Maternal Absence

Most mothers expect to live with and care for their children from childhood through to adolescence. However, either through choice or force of circumstance or a combination of both, some mothers find themselves living apart from their children on a long-term or permanent basis. The process of maternal absence typically involves a physical, emotional, social, and sometimes legal shift in the nature and quality of a woman's relationship to her birth children.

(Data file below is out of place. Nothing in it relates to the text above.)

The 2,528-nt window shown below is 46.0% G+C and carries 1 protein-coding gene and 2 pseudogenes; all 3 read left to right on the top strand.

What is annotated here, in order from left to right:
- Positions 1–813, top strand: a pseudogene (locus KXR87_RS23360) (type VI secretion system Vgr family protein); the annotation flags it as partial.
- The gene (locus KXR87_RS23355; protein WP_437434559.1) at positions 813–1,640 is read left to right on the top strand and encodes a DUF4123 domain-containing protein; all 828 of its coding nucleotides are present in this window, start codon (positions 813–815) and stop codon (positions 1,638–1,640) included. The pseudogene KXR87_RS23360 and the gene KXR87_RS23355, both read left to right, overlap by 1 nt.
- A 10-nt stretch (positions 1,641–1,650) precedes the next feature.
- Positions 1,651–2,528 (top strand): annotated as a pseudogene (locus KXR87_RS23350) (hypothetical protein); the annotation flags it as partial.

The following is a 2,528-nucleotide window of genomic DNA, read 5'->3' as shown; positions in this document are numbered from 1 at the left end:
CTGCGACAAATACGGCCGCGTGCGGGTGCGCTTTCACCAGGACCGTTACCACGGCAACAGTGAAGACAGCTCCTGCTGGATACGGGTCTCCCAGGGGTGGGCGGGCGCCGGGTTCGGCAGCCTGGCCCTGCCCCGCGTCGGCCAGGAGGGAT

The last century has seen an increase in maternal absence, and the main reason appears to be the diversification of family structures. Among these changes are a decline in fertility rates, an increase in nonmarital cohabitation or common-law relations (including same-sex couples), an increase in the divorce rate, and an increase in the prevalence ...

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